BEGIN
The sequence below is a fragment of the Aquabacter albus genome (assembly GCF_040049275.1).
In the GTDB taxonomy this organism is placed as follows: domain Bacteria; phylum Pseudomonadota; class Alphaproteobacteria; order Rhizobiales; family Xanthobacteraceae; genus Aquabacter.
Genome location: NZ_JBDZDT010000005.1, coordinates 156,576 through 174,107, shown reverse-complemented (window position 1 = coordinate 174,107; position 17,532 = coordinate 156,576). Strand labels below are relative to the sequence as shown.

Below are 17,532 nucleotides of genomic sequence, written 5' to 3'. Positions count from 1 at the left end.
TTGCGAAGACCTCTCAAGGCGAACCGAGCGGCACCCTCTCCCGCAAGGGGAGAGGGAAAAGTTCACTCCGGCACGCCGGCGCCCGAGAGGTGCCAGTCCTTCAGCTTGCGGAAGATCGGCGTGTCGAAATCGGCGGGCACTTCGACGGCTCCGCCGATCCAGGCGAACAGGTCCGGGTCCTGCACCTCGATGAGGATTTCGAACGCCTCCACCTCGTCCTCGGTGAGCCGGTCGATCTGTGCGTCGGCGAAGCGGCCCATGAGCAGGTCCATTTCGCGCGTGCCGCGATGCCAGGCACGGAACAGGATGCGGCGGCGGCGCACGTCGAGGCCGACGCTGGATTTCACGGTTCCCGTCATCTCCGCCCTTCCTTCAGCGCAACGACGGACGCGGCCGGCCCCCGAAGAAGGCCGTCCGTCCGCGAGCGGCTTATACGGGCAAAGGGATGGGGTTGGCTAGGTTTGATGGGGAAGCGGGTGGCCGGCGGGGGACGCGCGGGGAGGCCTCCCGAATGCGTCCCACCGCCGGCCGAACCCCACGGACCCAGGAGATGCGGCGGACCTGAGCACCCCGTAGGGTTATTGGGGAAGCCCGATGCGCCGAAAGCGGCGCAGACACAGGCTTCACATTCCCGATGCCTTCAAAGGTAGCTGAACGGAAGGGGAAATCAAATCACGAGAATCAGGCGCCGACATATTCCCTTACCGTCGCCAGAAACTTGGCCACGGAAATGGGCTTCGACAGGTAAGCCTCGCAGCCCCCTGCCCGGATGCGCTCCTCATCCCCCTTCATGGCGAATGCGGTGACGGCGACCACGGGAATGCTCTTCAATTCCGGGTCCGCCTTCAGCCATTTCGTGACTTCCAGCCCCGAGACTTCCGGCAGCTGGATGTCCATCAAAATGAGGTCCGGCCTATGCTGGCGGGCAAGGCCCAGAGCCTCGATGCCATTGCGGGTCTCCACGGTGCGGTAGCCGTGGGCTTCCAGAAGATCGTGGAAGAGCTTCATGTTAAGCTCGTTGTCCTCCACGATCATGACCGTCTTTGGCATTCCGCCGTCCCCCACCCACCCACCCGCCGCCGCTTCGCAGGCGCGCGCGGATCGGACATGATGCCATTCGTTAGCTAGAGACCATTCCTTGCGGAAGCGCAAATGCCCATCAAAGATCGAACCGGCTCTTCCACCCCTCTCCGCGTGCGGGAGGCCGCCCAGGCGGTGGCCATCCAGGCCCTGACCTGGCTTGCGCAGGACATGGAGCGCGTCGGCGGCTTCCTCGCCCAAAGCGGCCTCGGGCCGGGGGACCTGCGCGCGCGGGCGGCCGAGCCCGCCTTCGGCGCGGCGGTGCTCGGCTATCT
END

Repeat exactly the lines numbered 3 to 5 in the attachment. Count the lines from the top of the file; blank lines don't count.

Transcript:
Genome location: NZ_JBDZDT010000005.1, coordinates 156,576 through 174,107, shown reverse-complemented (window position 1 = coordinate 174,107; position 17,532 = coordinate 156,576). Strand labels below are relative to the sequence as shown.

Below are 17,532 nucleotides of genomic sequence, written 5' to 3'. Positions count from 1 at the left end.
TTGCGAAGACCTCTCAAGGCGAACCGAGCGGCACCCTCTCCCGCAAGGGGAGAGGGAAAAGTTCACTCCGGCACGCCGGCGCCCGAGAGGTGCCAGTCCTTCAGCTTGCGGAAGATCGGCGTGTCGAAATCGGCGGGCACTTCGACGGCTCCGCCGATCCAGGCGAACAGGTCCGGGTCCTGCACCTCGATGAGGATTTCGAACGCCTCCACCTCGTCCTCGGTGAGCCGGTCGATCTGTGCGTCGGCGAAGCGGCCCATGAGCAGGTCCATTTCGCGCGTGCCGCGATGCCAGGCACGGAACAGGATGCGGCGGCGGCGCACGTCGAGGCCGACGCTGGATTTCACGGTTCCCGTCATCTCCGCCCTTCCTTCAGCGCAACGACGGACGCGGCCGGCCCCCGAAGAAGGCCGTCCGTCCGCGAGCGGCTTATACGGGCAAAGGGATGGGGTTGGCTAGGTTTGATGGGGAAGCGGGTGGCCGGCGGGGGACGCGCGGGGAGGCCTCCCGAATGCGTCCCACCGCCGGCCGAACCCCACGGACCCAGGAGATGCGGCGGACCTGAGCACCCCGTAGGGTTATTGGGGAAGCCCGATGCGCCGAAAGCGGCGCAGACACAGGCTTCACATTCCCGATGCCTTCAAAGGTAGCTGAACGGAAGGGGAAATCAAATCACGAGAATCAGGCGCCGACATATTCCCTTACCGTCGCCAGAAACTTGGCCACGGAAATGGGCTTCGACAGGTAAGCCTCGCAGCCCCCTGCCCGGATGCGCTCCTCATCCCCCTTCATGGCGAATGCGGTGACGGCGACCACGGGAATGCTCTTCAATTCCGGGTCCGCCTTCAGCCATTTCGTGACTTCCAGCCCCGAGACTTCCGGCAGCTGGATGTCCATCAAAATGAGGTCCGGCCTATGCTGGCGGGCAAGGCCCAGAGCCTCGATGCCATTGCGGGTCTCCACGGTGCGGTAGCCGTGGGCTTCCAGAAGATCGTGGAAGAGCTTCATGTTAAGCTCGTTGTCCTCCACGATCATGACCGTCTTTGGCATTCCGCCGTCCCCCACCCACCCACCCGCCGCCGCTTCGCAGGCGCGCGCGGATCGGACATGATGCCATTCGTTAGCTAGAGACCATTCCTTGCGGAAGCGCAAATGCCCATCAAAGATCGAACCGGCTCTTCCACCCCTCTCCGCGTGCGGGAGGCCGCCCAGGCGGTGGCCATCCAGGCCCTGACCTGGCTTGCGCAGGACATGGAGCGCGTCGGCGGCTTCCTCGCCCAAAGCGGCCTCGGGCCGGGGGACCTGCGCGCGCGGGCGGCCGAGCCCGCCTTCGGCGCGGCGGTGCTCGGCTATCT